Is Biology Destiny? Birth Weight and Differential Parental Treatment

Amy Hsin, University of Michigan

Time diaries and sibling fixed effects models are used to examine whether parental time investments in children compensate for or reinforce birth weight differences among siblings (i.e. 666 sibling pairs, age 0-12). The findings demonstrate that the direction and degree of differential treatment varies by socioeconomic status (SES). Less advantaged parents reinforce differences by spending more time with normal-weight children. Advantaged parents compensate by spending more time with low-weight children. First, the findings show that the lasting effects of low birth weight may not be entirely due to biology; biosocial interactions both compensate for and reinforce early-life disadvantages. Second, sibling correlation studies may underestimate the influence of family background in determining status attainment because disadvantaged families act in ways that decrease sibling resemblance over time. In low-SES families, shared family background exerts its influence in unexpected ways: producing diverging rather than converging destinies.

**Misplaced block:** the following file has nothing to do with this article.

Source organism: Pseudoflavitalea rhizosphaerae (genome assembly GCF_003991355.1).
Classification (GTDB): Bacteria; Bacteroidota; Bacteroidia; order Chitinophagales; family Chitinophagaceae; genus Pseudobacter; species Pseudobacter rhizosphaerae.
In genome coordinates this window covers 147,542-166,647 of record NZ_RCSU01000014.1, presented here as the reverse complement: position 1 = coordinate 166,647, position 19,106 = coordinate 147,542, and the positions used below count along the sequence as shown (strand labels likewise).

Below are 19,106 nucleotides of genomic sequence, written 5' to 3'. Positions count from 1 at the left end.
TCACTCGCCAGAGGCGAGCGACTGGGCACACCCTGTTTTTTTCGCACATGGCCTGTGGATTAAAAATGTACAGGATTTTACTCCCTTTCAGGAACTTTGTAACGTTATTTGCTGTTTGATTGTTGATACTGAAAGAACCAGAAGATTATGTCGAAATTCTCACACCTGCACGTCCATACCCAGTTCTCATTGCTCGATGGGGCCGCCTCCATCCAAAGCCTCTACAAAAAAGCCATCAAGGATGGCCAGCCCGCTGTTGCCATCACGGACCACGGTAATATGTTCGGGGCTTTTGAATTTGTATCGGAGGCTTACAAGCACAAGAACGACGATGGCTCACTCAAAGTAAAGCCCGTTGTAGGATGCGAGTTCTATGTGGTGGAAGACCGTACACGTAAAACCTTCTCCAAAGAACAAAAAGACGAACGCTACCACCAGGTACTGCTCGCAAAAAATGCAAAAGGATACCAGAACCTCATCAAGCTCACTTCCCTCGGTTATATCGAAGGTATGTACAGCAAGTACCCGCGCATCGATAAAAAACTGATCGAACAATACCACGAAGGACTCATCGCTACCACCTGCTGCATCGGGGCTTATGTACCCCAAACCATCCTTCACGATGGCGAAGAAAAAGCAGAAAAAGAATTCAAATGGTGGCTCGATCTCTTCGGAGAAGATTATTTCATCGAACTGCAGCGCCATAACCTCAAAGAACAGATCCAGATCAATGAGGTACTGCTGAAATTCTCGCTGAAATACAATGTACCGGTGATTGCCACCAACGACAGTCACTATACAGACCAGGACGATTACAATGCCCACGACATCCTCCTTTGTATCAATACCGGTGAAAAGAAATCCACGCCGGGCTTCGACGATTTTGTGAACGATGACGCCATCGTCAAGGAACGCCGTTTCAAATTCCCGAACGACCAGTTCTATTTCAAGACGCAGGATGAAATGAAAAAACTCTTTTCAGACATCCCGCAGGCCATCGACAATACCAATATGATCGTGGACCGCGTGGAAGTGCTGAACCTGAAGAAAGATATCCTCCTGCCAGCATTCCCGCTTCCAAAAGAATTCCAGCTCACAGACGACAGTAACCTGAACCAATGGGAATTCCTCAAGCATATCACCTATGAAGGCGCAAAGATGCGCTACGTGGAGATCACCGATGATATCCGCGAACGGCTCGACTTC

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Presented in Session 45: Family Influences on Socioeconomic Differentials in Health and Mortality